Contraception to Prevent Unplanned Pregnancies among Women with HIV


I. Definition of the Prevention Area

Family planning (FP) is a strategy to prevent vertical transmission of HIV from mother to child. Reducing the number of unplanned pregnancies in HIV-positive women reduces the number of infants exposed to HIV. Helping women with HIV meet their own family size and child spacing goals is one of four elements of a comprehensive approach to prevent mother-to-child transmission (PMTCT) of HIV.  While this is still valid, in April, 2012, the World Health Organization (WHO) released a programmatic update on "Use of ARVs for Treating Pregnant Women and Preventing HIV Infection in Infants."  In the executive summary, the WHO said:  "Now a new, third option (Option B+) proposes further evolution--not only providing the same triple ARV drugs to all HIV-infected pregnant women beginning in the antenatal clinic setting but also continuing this therapy for all of these women for life.

Despite the approaches countries may undertake, there are several key factors to consider when planning and implementing programs to meet the family planning needs of women living with HIV:

II. Epidemiologic Justification

During the PEPFAR expansion period, USAID funded several modeling studies showing that lowering the number of unplanned pregnancies among women with HIV can be as effective in reducing infant HIV infections as giving antiretrovirals (ARVs) to HIV-positive pregnant women. It is estimated that each year, contraceptive use prevents an estimated 577,200 unplanned pregnancies among HIV-positive women in sub-Saharan Africa, resulting in an estimated 173,000 HIV-positive births averted.  Although many countries are planning to implement the new WHO policies, family planning is still a critical component for meeting the needs of all HIV positive women.

III. Core Programmatic Components

Contraception as an HIV prevention intervention is most cost-effective when implemented in settings with generalized HIV epidemics that disproportionately affect women of reproductive age. Given that most women do not know their HIV status, ministries of health and collaborating programs should make FP services available to all women to maximize their HIV-prevention impact as well as their impact on maternal-child health.

Women living with HIV should have access to high-quality information and services so they can make informed decisions about future pregnancies. These include information about the effectiveness, side effects, and interaction of contraceptive drugs with ARVs, and about the advantages of dual protection, delivered as part of measures to prevent vertical transmission of HIV. Discussing pregnancy intentions and providing access to contraceptives is an important service in HIV care and treatment settings because certain ARVs possess toxicities that can affect the fetus. Trained counselors who can provide comprehensive information geared to the needs of HIV-positive women are critical for high-quality FP and providing information about all available methods of family planning.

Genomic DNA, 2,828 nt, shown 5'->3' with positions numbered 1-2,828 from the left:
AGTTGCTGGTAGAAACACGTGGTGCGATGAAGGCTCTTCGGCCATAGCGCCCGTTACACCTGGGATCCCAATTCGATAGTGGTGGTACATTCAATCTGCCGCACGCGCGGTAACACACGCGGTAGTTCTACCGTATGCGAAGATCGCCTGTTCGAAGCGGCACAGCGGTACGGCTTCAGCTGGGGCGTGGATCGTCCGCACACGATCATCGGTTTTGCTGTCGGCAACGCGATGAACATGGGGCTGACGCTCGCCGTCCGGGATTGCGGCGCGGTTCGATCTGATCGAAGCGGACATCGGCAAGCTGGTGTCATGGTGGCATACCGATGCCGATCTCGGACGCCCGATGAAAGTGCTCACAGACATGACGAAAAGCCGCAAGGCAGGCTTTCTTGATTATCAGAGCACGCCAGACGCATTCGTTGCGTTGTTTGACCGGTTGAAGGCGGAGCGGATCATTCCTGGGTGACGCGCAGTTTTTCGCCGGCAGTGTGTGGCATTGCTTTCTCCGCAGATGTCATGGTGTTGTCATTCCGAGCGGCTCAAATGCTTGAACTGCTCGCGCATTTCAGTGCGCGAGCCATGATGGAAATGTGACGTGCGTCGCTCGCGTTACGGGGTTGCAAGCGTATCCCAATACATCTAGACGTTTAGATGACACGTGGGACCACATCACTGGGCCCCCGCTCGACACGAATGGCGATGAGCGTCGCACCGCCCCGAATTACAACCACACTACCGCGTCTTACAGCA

Women with HIV, including those taking ARVs, can use almost all contraceptive methods safely and effectively, In 2012, the World Health Organization (WHO) held a technical consultation to review studies of the use of hormonal contraception and whether it increases risk of HIV acquisition and transmission. A thorough review of the evidence and study designs led the WHO to retain its position that women with HIV can safely use hormonal contraception, with the new recommendation that women at high risk of HIV who choose progestin-only injectable contraceptives should also use condoms and other HIV-preventive measures.

IV. Current Status of Implementation Experience

Although integrated FP/HIV services are scaling up globally, a number of obstacles continue to impede this process. These include separate funding streams for FP and HIV programming, the vertical organization of health ministries and service facilities, and a lack of evidence for the effectiveness of integrated service delivery models. A publication by the WHO, USAID, and FHI 360 provides program planners, implementers, and managers with strategic considerations for implementing or strengthening integrated FP/HIV services.

The global health community, including the U.S. Government's Global Health Initiative, encourages investigation and expansion of promising approaches to service integration and delivery. The Country Operational Plan guidance issued by the President's Emergency Plan for AIDS Relief (PEPFAR) encourages country teams to consider co-locating FP and HIV services, particularly at the primary health care level. PEPFAR encourages the programs it supports to train health workers to deliver an enhanced package of maternal, newborn, and child health services, including FP, for women living with HIV.

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Hormonal Contraception and HIV: Technical Statement

World Health Organization. (2012).